Mr. Nasi said that’s what makes the EPA’s added regulations “even more offensive.”

“These units all made investments on the assumption that the EPA would stay within the Clear Air Act and that once they made those changes, they would be deemed to be in compliance,” he said. 

“These coal plants acted in good faith … and now they’re being told that’s not good enough, and here’s some new regulations that you will not be able to comply with.

“What the EPA is doing is going well beyond the letter and intent of the law on several different pollutants, and carbon is, of course, the biggest of them all.”

Despite the coal industry’s progress in reducing pollution, the only solution that global warming activists appear willing to accept is the abolition of coal. 

report by ODI, a proponent of wind and solar energy formerly known as the Overseas Development Institute, concedes that the thermal efficiency of burning coal to make electricity has increased to 50 percent from 30 percent, with the result being that 40 percent less CO2 is produced.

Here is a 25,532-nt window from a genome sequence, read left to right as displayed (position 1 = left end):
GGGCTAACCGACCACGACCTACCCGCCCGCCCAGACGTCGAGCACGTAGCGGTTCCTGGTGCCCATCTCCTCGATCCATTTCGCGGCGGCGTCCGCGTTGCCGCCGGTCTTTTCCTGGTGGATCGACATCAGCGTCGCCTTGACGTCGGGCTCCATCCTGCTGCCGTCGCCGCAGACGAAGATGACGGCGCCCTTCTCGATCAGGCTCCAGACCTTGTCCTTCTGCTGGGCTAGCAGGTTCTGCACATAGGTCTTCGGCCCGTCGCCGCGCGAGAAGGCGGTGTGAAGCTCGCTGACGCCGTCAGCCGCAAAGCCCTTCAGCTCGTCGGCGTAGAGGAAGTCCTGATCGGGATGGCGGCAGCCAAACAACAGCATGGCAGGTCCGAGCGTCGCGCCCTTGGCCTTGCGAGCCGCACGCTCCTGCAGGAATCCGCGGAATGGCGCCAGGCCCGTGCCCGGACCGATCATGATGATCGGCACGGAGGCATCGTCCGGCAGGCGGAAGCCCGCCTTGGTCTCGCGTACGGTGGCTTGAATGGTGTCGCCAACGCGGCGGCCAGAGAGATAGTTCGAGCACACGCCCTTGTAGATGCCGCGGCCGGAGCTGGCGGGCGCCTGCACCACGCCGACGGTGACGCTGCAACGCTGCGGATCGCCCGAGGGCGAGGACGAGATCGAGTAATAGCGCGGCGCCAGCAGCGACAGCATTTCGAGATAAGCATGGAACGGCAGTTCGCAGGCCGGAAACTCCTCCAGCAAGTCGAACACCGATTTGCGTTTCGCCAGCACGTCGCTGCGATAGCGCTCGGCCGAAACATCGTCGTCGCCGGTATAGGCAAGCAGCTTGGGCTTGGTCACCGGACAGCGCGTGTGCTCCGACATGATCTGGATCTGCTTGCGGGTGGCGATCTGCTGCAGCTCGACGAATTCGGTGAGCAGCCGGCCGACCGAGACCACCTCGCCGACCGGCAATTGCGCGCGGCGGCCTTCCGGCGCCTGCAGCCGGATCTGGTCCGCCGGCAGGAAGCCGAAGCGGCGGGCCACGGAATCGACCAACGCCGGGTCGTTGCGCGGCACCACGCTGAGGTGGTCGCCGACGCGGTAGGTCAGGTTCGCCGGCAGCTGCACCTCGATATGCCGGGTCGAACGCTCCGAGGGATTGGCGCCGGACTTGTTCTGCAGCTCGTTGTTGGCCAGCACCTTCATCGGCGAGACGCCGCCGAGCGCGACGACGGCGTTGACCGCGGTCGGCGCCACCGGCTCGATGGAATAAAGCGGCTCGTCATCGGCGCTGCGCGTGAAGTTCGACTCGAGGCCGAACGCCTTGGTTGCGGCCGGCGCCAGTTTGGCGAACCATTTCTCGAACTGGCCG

“This is impressive, but it’s not enough,” the ODI stated. “Even the most advanced coal plant produces around 30 times more CO2 than wind and hydro, 20 times more than solar and geothermal, and 50 percent more than natural gas.” 

 Larry Fink, CEO of BlackRock, speaks at a roundtable discussion titled "Financing the New Climate Economy," during which he described the urgent need for a "new financial landscape" for funding investments into the global energy transition at the United Nations COP 28 Climate Conference in Dubai, United Arab Emirates, on Dec. 4, 2023. (Sean Gallup/Getty Images)
Larry Fink, CEO of BlackRock, speaks at a roundtable discussion titled “Financing the New Climate Economy,” during which he described the urgent need for a “new financial landscape” for funding investments into the global energy transition at the United Nations COP 28 Climate Conference in Dubai, United Arab Emirates, on Dec. 4, 2023. (Sean Gallup/Getty Images)